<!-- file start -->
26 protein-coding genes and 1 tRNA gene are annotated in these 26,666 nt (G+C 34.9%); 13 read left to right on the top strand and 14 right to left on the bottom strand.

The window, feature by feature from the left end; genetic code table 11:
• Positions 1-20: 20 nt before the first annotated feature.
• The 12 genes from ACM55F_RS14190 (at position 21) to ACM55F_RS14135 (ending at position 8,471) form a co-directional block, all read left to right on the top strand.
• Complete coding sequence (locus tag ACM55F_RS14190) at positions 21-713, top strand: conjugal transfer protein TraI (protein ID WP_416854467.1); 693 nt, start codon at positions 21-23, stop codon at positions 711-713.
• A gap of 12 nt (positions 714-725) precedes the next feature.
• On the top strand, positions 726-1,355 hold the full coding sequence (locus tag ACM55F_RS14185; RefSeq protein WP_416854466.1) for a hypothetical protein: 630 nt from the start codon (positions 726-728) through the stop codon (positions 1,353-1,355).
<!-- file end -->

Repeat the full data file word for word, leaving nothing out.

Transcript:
26 protein-coding genes and 1 tRNA gene are annotated in these 26,666 nt (G+C 34.9%); 13 read left to right on the top strand and 14 right to left on the bottom strand.

The window, feature by feature from the left end; genetic code table 11:
• Positions 1-20: 20 nt before the first annotated feature.
• The 12 genes from ACM55F_RS14190 (at position 21) to ACM55F_RS14135 (ending at position 8,471) form a co-directional block, all read left to right on the top strand.
• Complete coding sequence (locus tag ACM55F_RS14190) at positions 21-713, top strand: conjugal transfer protein TraI (protein ID WP_416854467.1); 693 nt, start codon at positions 21-23, stop codon at positions 711-713.
• A gap of 12 nt (positions 714-725) precedes the next feature.
• On the top strand, positions 726-1,355 hold the full coding sequence (locus tag ACM55F_RS14185; RefSeq protein WP_416854466.1) for a hypothetical protein: 630 nt from the start codon (positions 726-728) through the stop codon (positions 1,353-1,355).